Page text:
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It’s all subjective of course and I reserve the right to change my mind tomorrow. Let me know if you agree or if you’re jumping up and down about what I’ve missed…

1. The Streets - Original Pirate Material An absolute masterpiece from the pen and South Birmingham bedroom of one Mike Skinner, OPM is as much an historical document as it is a collection of songs. A truly epochal album that perfectly encapsulates a time and place in UK music and culture, its influence still heard in clubs, raves, on urban radio stations and even at football matches. When Aston Villa’s Cameron Archer scored a hat-trick on his first appearance for the club recently, I overheard one fan describe it as ‘the best debut since Original Pirate Material!

Mike Skinner

2. Peace - Kindness Is The New Rock And Roll The third long player from the B-Town pioneers marked a real progression from their previous work - the clever lyrics and catchy choruses that are the band’s trademarks were still present and correct, but on Kindness… they were applied to subject matter that really matters. Abusive relationships, mental health issues, the environment and humanitarian concerns, all addressed in a nuanced and profoundly poetic manner, with the stand out moment being From Under Liquid Glass, hailed by Kurt Cobain’s daughter Francis Bean as her favourite song of the decade.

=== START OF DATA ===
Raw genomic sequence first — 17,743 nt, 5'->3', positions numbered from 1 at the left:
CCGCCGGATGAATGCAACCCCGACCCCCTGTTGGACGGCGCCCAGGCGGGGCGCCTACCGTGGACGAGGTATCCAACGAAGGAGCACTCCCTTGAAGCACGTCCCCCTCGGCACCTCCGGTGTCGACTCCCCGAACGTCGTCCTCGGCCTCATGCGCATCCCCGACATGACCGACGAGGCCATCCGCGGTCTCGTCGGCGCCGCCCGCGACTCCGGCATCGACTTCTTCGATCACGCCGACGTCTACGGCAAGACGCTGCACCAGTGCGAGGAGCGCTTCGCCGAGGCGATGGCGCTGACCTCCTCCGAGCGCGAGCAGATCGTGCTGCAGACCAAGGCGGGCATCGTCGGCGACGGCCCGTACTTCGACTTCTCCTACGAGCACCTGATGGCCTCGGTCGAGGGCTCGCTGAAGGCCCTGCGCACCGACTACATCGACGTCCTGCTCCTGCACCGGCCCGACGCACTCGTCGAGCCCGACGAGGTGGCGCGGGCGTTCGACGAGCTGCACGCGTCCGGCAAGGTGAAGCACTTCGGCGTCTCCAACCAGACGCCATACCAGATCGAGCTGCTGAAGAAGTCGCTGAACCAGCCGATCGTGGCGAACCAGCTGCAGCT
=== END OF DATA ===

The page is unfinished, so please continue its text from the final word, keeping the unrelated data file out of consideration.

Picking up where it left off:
3. TrueMendous - The Misdiagnosis Of Chyvonne Johnson Truemendous has long been a lyrical genius, but it wasn’t until signing to the highly-regarded High Focus label that the instrumentals and production really caught up. Toxic relationships, self-empowerment, racist police brutality and ambiguous sexual politics provide hard-hitting themes explored with intelligent and wonderful wordplay. I’d love to interview her but I fear I’d be out of my depth. Not for nothing does jazz/hip-hop heavyweight Soweto Kinch describe her as ‘one of the best MCs in the world’.


4. Laura Mvula - Sing To The Moon The queen of Kings Heath graduated from the esteemed Birmingham Conservatoire with a degree in composition, and her training is evident here on an album that fully merited its Mercury Prize nomination. Laura’s powerful vocals and thrillingly adventurous choral arrangements combined perfectly to make her the first Birmingham-born artist to win a Best Female MOBO, blazing a trail since followed by Lady Leshurr and Stefflon Don (not to mention Mahalia who went to school here), and inspiring the remarkable number of phenomenally talented black females this city is blessed with. I thought her second album The Dreaming Room was even better for a while when it first came out but I’ve changed my mind again now. Her third, Pink Noise, is ace though. 5. JAWS - The Ceiling It’s often a difficult introduction when a band you’ve never seen before plays an album you’ve never heard before at a live gig, but that was the task facing JAWS when I saw them in Digbeth a couple of years ago - they passed with flying colours. From dreamy, trance pop, through shimmering shoe-gaze to driving indie rock, every track is a winner. I was so impressed I bought it on the way out of the gig and haven’t stopped playing it since.